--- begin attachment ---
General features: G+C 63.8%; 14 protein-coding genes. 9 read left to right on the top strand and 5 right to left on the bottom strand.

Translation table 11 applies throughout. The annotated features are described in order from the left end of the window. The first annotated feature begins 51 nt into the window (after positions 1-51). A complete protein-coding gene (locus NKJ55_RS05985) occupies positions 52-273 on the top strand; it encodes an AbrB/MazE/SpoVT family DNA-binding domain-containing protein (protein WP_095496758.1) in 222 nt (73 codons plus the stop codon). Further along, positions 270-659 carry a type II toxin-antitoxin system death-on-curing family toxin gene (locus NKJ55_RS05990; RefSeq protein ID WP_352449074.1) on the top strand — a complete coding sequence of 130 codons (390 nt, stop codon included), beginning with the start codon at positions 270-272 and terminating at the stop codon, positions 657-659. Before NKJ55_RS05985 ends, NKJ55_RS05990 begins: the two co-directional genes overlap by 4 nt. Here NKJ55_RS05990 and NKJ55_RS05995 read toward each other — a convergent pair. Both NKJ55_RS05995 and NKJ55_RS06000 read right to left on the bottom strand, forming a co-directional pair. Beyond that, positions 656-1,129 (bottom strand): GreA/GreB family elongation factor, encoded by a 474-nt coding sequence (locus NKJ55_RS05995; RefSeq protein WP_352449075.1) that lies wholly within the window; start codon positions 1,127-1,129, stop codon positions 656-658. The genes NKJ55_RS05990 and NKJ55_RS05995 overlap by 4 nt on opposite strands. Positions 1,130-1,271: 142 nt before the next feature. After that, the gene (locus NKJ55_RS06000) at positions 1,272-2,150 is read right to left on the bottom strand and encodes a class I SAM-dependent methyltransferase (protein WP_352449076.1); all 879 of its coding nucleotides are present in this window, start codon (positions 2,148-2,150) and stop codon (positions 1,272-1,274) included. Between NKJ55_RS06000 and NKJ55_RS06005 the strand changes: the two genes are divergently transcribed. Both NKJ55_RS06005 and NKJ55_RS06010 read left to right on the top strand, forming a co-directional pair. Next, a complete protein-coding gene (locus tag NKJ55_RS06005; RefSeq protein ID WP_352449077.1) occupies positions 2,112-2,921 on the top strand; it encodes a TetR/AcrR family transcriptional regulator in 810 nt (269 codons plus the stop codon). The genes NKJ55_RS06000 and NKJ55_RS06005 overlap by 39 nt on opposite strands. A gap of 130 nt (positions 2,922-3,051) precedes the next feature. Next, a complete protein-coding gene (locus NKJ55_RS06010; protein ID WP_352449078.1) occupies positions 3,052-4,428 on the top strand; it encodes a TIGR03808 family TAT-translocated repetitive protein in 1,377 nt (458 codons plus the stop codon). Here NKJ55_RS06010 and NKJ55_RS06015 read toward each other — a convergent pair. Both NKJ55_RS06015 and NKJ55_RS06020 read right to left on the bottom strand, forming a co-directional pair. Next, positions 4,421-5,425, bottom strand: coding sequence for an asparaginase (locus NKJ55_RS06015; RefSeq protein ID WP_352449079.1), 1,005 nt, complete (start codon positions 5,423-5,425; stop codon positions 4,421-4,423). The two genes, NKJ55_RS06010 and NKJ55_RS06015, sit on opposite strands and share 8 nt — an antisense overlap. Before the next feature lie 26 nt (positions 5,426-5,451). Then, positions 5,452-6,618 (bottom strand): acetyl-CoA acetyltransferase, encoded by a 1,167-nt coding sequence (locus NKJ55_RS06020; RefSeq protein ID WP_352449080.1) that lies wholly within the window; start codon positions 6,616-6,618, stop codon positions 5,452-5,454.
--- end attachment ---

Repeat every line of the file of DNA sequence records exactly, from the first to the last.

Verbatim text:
General features: G+C 63.8%; 14 protein-coding genes. 9 read left to right on the top strand and 5 right to left on the bottom strand.

Translation table 11 applies throughout. The annotated features are described in order from the left end of the window. The first annotated feature begins 51 nt into the window (after positions 1-51). A complete protein-coding gene (locus NKJ55_RS05985) occupies positions 52-273 on the top strand; it encodes an AbrB/MazE/SpoVT family DNA-binding domain-containing protein (protein WP_095496758.1) in 222 nt (73 codons plus the stop codon). Further along, positions 270-659 carry a type II toxin-antitoxin system death-on-curing family toxin gene (locus NKJ55_RS05990; RefSeq protein ID WP_352449074.1) on the top strand — a complete coding sequence of 130 codons (390 nt, stop codon included), beginning with the start codon at positions 270-272 and terminating at the stop codon, positions 657-659. Before NKJ55_RS05985 ends, NKJ55_RS05990 begins: the two co-directional genes overlap by 4 nt. Here NKJ55_RS05990 and NKJ55_RS05995 read toward each other — a convergent pair. Both NKJ55_RS05995 and NKJ55_RS06000 read right to left on the bottom strand, forming a co-directional pair. Beyond that, positions 656-1,129 (bottom strand): GreA/GreB family elongation factor, encoded by a 474-nt coding sequence (locus NKJ55_RS05995; RefSeq protein WP_352449075.1) that lies wholly within the window; start codon positions 1,127-1,129, stop codon positions 656-658. The genes NKJ55_RS05990 and NKJ55_RS05995 overlap by 4 nt on opposite strands. Positions 1,130-1,271: 142 nt before the next feature. After that, the gene (locus NKJ55_RS06000) at positions 1,272-2,150 is read right to left on the bottom strand and encodes a class I SAM-dependent methyltransferase (protein WP_352449076.1); all 879 of its coding nucleotides are present in this window, start codon (positions 2,148-2,150) and stop codon (positions 1,272-1,274) included. Between NKJ55_RS06000 and NKJ55_RS06005 the strand changes: the two genes are divergently transcribed. Both NKJ55_RS06005 and NKJ55_RS06010 read left to right on the top strand, forming a co-directional pair. Next, a complete protein-coding gene (locus tag NKJ55_RS06005; RefSeq protein ID WP_352449077.1) occupies positions 2,112-2,921 on the top strand; it encodes a TetR/AcrR family transcriptional regulator in 810 nt (269 codons plus the stop codon). The genes NKJ55_RS06000 and NKJ55_RS06005 overlap by 39 nt on opposite strands. A gap of 130 nt (positions 2,922-3,051) precedes the next feature. Next, a complete protein-coding gene (locus NKJ55_RS06010; protein ID WP_352449078.1) occupies positions 3,052-4,428 on the top strand; it encodes a TIGR03808 family TAT-translocated repetitive protein in 1,377 nt (458 codons plus the stop codon). Here NKJ55_RS06010 and NKJ55_RS06015 read toward each other — a convergent pair. Both NKJ55_RS06015 and NKJ55_RS06020 read right to left on the bottom strand, forming a co-directional pair. Next, positions 4,421-5,425, bottom strand: coding sequence for an asparaginase (locus NKJ55_RS06015; RefSeq protein ID WP_352449079.1), 1,005 nt, complete (start codon positions 5,423-5,425; stop codon positions 4,421-4,423). The two genes, NKJ55_RS06010 and NKJ55_RS06015, sit on opposite strands and share 8 nt — an antisense overlap. Before the next feature lie 26 nt (positions 5,426-5,451). Then, positions 5,452-6,618 (bottom strand): acetyl-CoA acetyltransferase, encoded by a 1,167-nt coding sequence (locus NKJ55_RS06020; RefSeq protein ID WP_352449080.1) that lies wholly within the window; start codon positions 6,616-6,618, stop codon positions 5,452-5,454.